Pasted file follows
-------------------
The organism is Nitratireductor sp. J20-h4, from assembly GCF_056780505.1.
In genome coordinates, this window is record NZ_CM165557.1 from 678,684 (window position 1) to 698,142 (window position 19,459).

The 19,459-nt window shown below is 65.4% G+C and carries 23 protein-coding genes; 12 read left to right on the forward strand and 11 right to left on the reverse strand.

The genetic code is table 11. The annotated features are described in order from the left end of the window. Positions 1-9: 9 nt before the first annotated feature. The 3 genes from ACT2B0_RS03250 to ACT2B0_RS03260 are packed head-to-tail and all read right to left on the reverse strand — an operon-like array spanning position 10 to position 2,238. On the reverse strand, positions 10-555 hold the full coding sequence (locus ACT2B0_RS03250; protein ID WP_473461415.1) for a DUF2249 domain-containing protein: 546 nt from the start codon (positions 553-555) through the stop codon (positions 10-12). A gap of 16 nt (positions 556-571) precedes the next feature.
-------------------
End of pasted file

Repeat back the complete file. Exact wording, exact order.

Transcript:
The organism is Nitratireductor sp. J20-h4, from assembly GCF_056780505.1.
In genome coordinates, this window is record NZ_CM165557.1 from 678,684 (window position 1) to 698,142 (window position 19,459).

The 19,459-nt window shown below is 65.4% G+C and carries 23 protein-coding genes; 12 read left to right on the forward strand and 11 right to left on the reverse strand.

The genetic code is table 11. The annotated features are described in order from the left end of the window. Positions 1-9: 9 nt before the first annotated feature. The 3 genes from ACT2B0_RS03250 to ACT2B0_RS03260 are packed head-to-tail and all read right to left on the reverse strand — an operon-like array spanning position 10 to position 2,238. On the reverse strand, positions 10-555 hold the full coding sequence (locus ACT2B0_RS03250; protein ID WP_473461415.1) for a DUF2249 domain-containing protein: 546 nt from the start codon (positions 553-555) through the stop codon (positions 10-12). A gap of 16 nt (positions 556-571) precedes the next feature.